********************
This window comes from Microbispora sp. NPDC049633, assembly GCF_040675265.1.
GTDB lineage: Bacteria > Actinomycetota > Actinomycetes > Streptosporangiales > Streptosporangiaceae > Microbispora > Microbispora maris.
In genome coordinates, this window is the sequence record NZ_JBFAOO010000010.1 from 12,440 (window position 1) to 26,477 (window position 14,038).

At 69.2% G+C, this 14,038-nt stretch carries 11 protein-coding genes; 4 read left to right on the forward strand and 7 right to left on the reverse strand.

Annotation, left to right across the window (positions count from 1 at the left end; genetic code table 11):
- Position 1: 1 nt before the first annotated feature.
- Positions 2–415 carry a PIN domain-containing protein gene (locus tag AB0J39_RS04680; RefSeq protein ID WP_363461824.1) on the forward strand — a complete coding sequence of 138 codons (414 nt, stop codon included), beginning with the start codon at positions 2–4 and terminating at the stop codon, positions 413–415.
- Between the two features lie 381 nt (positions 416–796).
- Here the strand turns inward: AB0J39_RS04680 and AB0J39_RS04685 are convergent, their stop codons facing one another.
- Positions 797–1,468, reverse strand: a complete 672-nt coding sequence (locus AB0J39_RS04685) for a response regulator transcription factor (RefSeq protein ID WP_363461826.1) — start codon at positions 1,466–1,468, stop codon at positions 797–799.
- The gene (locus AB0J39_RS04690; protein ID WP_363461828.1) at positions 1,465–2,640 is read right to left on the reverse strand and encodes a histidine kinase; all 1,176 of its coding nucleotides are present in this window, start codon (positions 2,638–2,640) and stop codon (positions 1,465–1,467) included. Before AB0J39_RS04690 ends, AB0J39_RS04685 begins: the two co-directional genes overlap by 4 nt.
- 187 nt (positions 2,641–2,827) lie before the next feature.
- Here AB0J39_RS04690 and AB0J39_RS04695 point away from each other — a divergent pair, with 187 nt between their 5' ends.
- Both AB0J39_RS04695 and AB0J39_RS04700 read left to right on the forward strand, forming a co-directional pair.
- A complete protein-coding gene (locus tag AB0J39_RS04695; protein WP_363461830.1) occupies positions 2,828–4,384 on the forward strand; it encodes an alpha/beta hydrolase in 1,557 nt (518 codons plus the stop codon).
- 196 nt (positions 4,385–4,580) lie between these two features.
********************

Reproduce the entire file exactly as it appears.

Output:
This window comes from Microbispora sp. NPDC049633, assembly GCF_040675265.1.
GTDB lineage: Bacteria > Actinomycetota > Actinomycetes > Streptosporangiales > Streptosporangiaceae > Microbispora > Microbispora maris.
In genome coordinates, this window is the sequence record NZ_JBFAOO010000010.1 from 12,440 (window position 1) to 26,477 (window position 14,038).

At 69.2% G+C, this 14,038-nt stretch carries 11 protein-coding genes; 4 read left to right on the forward strand and 7 right to left on the reverse strand.

Annotation, left to right across the window (positions count from 1 at the left end; genetic code table 11):
- Position 1: 1 nt before the first annotated feature.
- Positions 2–415 carry a PIN domain-containing protein gene (locus tag AB0J39_RS04680; RefSeq protein ID WP_363461824.1) on the forward strand — a complete coding sequence of 138 codons (414 nt, stop codon included), beginning with the start codon at positions 2–4 and terminating at the stop codon, positions 413–415.
- Between the two features lie 381 nt (positions 416–796).
- Here the strand turns inward: AB0J39_RS04680 and AB0J39_RS04685 are convergent, their stop codons facing one another.
- Positions 797–1,468, reverse strand: a complete 672-nt coding sequence (locus AB0J39_RS04685) for a response regulator transcription factor (RefSeq protein ID WP_363461826.1) — start codon at positions 1,466–1,468, stop codon at positions 797–799.
- The gene (locus AB0J39_RS04690; protein ID WP_363461828.1) at positions 1,465–2,640 is read right to left on the reverse strand and encodes a histidine kinase; all 1,176 of its coding nucleotides are present in this window, start codon (positions 2,638–2,640) and stop codon (positions 1,465–1,467) included. Before AB0J39_RS04690 ends, AB0J39_RS04685 begins: the two co-directional genes overlap by 4 nt.
- 187 nt (positions 2,641–2,827) lie before the next feature.
- Here AB0J39_RS04690 and AB0J39_RS04695 point away from each other — a divergent pair, with 187 nt between their 5' ends.
- Both AB0J39_RS04695 and AB0J39_RS04700 read left to right on the forward strand, forming a co-directional pair.
- A complete protein-coding gene (locus tag AB0J39_RS04695; protein WP_363461830.1) occupies positions 2,828–4,384 on the forward strand; it encodes an alpha/beta hydrolase in 1,557 nt (518 codons plus the stop codon).
- 196 nt (positions 4,385–4,580) lie between these two features.